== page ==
Yesterday was a big day in Cincinnati. Bigger than Opening Day. Bigger than the Flying Pig or Taste of Cincinnati or even when Carol Ann’s Carousel in Smale Riverfront Park takes its first spin later this month. Yesterday at 1pm in City Council Chambers, the Budget & Finance Committee called a special meeting for a full review of the city’s use of development incentives like the Tax Increment Financing that was used for Great American Tower and the Job Creation Tax Credits that helped us lure GE to town. The handful of us who came to observe got to witness a miracle.
What we saw was a genuine and heartfelt desire by Council Members and administration to critically examine how we are making development decisions and measure their effectiveness. This is no easy task and requires a kind of moral integrity that transcends any individual political or professional career. Participants clearly want to make sure that future development policy is both transparent and fair.
Chris Seelbach articulated his frustration with the current process saying that the primary problem is one of communication between Trade & Development and City Council. “The information has been handed to us as we sat down to vote.” These projects can involve hundreds of millions of dollars, are extraordinarily complicated and involve huge risk. As soon as I started to look at them in detail, I knew there was no way our elected representatives could possibly understand what they were voting on, especially on an emergency basis when there can be 500 pages in a single agenda on a dozen different projects.
Oscar Bedolla, the new director of Trade & Development, has only been in Cincinnati for 6 months and he arrived to find himself in the middle of a controversy he did not create. But it’s his job to fix it. His recommendation is that the city pay for a consultant to do a thorough, independent review. He’s right. This is important stuff and we should invest whatever time and money is necessary to improve how we make these expensive decisions that are a permanent part of our city for generations to come. Anything less is penny-wise, pound foolish.
One of the most encouraging aspects of yesterday’s public conversation was the emphasis on our “underwriting values” – what kinds of projects do we want to support as a city? When is it appropriate for government to get involved? Are we building the kind of community we want to live in, one that provides benefits to more than the handful of direct beneficiaries of a private project? The scary thing about incentives is that they work. We better be sure we are paying for the kind of place where we want to live. As Vice Mayor Mann observed, “How are we going to use these tools? We want to make sure we aren’t giving everything to everybody.”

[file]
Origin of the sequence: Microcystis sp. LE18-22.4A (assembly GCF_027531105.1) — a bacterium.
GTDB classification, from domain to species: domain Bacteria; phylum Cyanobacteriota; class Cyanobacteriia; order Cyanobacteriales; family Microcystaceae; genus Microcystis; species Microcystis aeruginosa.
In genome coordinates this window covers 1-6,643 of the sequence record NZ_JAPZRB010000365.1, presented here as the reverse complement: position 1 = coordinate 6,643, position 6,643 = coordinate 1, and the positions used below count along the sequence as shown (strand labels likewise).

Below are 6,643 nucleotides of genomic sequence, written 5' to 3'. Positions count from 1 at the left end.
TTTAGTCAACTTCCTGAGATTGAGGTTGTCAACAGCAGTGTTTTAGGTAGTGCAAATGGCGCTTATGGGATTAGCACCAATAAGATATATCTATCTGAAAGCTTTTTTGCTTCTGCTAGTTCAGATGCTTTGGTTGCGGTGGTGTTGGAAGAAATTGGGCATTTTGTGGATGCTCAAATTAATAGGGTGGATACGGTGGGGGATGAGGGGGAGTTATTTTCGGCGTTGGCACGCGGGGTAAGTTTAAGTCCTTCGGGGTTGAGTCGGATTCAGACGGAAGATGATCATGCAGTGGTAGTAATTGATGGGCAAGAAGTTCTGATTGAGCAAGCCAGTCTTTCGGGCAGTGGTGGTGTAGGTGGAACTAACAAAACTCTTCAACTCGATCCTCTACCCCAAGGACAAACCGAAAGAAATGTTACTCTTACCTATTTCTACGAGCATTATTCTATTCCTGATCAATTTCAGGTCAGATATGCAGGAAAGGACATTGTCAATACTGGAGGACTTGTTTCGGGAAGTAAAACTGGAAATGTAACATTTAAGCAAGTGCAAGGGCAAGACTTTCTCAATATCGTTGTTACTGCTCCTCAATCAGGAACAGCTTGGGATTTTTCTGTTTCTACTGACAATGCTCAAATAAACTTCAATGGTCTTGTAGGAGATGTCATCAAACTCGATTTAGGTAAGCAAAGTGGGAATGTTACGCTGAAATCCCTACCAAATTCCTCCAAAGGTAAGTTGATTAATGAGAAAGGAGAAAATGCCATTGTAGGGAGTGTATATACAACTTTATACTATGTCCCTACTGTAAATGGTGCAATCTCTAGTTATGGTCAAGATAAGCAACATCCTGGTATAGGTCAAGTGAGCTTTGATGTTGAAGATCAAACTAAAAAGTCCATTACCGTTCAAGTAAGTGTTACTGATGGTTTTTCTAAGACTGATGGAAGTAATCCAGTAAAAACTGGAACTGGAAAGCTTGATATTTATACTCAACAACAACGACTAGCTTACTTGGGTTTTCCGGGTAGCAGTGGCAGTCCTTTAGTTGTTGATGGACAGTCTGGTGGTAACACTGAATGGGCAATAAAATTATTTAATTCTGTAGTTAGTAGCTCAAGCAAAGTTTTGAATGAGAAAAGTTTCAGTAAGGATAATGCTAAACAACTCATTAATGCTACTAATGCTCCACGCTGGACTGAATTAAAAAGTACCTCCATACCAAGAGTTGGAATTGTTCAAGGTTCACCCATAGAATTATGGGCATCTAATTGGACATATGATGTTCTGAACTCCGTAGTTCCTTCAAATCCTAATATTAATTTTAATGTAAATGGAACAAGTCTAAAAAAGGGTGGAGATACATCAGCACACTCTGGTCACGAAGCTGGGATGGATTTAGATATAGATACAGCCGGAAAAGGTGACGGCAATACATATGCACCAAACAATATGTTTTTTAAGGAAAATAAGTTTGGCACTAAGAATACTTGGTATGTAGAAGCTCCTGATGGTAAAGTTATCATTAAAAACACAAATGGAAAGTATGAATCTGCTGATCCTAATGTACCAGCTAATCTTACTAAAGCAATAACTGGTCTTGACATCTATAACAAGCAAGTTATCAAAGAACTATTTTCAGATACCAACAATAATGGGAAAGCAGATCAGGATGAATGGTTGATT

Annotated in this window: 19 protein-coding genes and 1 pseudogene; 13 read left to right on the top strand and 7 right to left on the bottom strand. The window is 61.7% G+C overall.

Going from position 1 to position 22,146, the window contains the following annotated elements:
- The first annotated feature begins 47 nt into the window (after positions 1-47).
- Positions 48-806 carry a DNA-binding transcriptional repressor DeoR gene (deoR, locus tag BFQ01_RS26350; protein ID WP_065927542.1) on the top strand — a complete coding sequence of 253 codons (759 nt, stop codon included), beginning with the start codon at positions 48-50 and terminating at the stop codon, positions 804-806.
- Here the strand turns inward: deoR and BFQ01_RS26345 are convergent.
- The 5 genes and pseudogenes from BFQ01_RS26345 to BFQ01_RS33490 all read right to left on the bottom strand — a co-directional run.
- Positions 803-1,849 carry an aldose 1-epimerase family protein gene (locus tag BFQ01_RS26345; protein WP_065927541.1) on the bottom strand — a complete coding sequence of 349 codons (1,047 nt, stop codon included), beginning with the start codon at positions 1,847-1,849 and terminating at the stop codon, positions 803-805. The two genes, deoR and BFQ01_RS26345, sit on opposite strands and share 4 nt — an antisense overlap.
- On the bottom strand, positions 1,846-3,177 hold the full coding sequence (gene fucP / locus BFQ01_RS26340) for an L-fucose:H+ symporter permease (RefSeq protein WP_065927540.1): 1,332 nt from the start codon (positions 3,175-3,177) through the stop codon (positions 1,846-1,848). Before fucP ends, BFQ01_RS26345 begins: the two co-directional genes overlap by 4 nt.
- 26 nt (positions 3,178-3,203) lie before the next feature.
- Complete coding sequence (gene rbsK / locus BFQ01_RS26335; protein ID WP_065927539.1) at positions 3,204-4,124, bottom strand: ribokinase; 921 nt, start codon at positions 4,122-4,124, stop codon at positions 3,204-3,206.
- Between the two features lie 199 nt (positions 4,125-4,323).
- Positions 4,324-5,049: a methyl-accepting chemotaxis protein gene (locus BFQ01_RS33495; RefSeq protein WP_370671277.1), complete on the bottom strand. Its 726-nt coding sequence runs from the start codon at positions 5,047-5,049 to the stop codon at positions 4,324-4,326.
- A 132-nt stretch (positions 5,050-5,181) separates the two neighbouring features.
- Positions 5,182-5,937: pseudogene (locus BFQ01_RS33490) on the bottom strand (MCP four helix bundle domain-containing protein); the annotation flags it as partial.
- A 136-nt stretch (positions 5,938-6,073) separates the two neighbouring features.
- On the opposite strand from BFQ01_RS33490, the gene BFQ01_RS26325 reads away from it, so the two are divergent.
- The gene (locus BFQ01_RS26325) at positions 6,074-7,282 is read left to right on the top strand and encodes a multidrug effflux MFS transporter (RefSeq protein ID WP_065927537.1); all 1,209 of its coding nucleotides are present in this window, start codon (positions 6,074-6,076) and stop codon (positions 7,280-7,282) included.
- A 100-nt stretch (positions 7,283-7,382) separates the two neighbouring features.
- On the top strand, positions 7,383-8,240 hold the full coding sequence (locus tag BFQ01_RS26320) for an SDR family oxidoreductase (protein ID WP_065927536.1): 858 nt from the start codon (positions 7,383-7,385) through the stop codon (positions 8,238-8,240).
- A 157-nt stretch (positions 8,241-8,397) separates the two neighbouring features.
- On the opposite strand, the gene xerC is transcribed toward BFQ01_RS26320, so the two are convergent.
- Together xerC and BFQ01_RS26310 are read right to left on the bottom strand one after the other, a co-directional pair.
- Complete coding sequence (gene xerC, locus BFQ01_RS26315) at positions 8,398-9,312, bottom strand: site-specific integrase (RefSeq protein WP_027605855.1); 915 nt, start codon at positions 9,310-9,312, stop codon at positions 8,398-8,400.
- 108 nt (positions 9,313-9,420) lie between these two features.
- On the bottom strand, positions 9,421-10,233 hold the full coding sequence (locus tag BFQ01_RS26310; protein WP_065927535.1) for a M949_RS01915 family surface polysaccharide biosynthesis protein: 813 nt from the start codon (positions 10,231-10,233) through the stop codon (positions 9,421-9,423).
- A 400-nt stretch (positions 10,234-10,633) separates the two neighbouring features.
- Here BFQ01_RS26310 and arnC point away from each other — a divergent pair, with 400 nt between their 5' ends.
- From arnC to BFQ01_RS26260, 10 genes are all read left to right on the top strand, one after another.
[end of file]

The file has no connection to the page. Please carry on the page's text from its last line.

Everybody in that room yesterday added something important. Yvette Simpson focused on Council’s responsibility for oversight as “the people who direct the city and shape its future.” Kevin Flynn reiterated the concern of all the elected officials when he emphasized how important it is to “make sure we are never ‘rubber-stamping.” Even Christopher Smitherman (after he finished with his obligatory slam at the streetcar) had a good idea. He wants to see a map that shows every single incentive the city has used.
It’s important to be clear about one other fact: There are problems with how we use incentives in Cincinnati, but there are no villains in this story. Nobody did anything on purpose. Not Council members, past or present. Not developers. And certainly not the honest, hard-working, talented city employees who show up for work everyday in the Department of Trade & Development and do their best under the difficult circumstances of changing political ideologies and constant budget cuts. The reality of current process is that we just kind of let it happen over the years. With the amount of development exploding in this city, it’s crucial for us to now be very thoughtful about how we are investing in our future.
April 30, 2015 was cincyopolis’ goal since the first post appeared a year ago: a new conversation about building our city, one that is open, honest, and engages more of us in the process. Yesterday democracy worked because the people we elected to represent our interests listened. What an incredible time to be a part of Cincinnati.